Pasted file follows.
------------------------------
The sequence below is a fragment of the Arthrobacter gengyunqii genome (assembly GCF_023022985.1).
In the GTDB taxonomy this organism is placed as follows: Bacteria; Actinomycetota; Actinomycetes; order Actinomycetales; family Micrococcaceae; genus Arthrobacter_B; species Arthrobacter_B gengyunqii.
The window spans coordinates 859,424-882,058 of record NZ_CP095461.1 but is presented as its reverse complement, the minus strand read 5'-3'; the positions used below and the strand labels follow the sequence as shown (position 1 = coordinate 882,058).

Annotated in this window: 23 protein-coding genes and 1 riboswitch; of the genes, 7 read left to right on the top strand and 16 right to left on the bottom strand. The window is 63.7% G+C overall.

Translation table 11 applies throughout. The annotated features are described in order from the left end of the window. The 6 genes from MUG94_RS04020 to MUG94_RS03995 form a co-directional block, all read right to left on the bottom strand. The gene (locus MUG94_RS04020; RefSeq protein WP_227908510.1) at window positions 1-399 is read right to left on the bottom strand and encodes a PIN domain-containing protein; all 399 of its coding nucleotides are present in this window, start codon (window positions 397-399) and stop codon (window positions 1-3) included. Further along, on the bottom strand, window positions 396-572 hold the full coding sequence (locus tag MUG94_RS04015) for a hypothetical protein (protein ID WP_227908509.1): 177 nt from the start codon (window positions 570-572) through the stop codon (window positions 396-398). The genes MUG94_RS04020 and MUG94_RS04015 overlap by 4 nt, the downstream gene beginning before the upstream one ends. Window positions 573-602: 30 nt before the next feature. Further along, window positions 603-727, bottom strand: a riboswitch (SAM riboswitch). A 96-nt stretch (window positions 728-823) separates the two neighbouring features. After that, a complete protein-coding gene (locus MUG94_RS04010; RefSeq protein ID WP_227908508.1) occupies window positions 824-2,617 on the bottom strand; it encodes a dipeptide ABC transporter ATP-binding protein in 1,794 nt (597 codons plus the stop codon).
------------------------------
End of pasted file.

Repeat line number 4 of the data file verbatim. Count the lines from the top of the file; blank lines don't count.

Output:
Annotated in this window: 23 protein-coding genes and 1 riboswitch; of the genes, 7 read left to right on the top strand and 16 right to left on the bottom strand. The window is 63.7% G+C overall.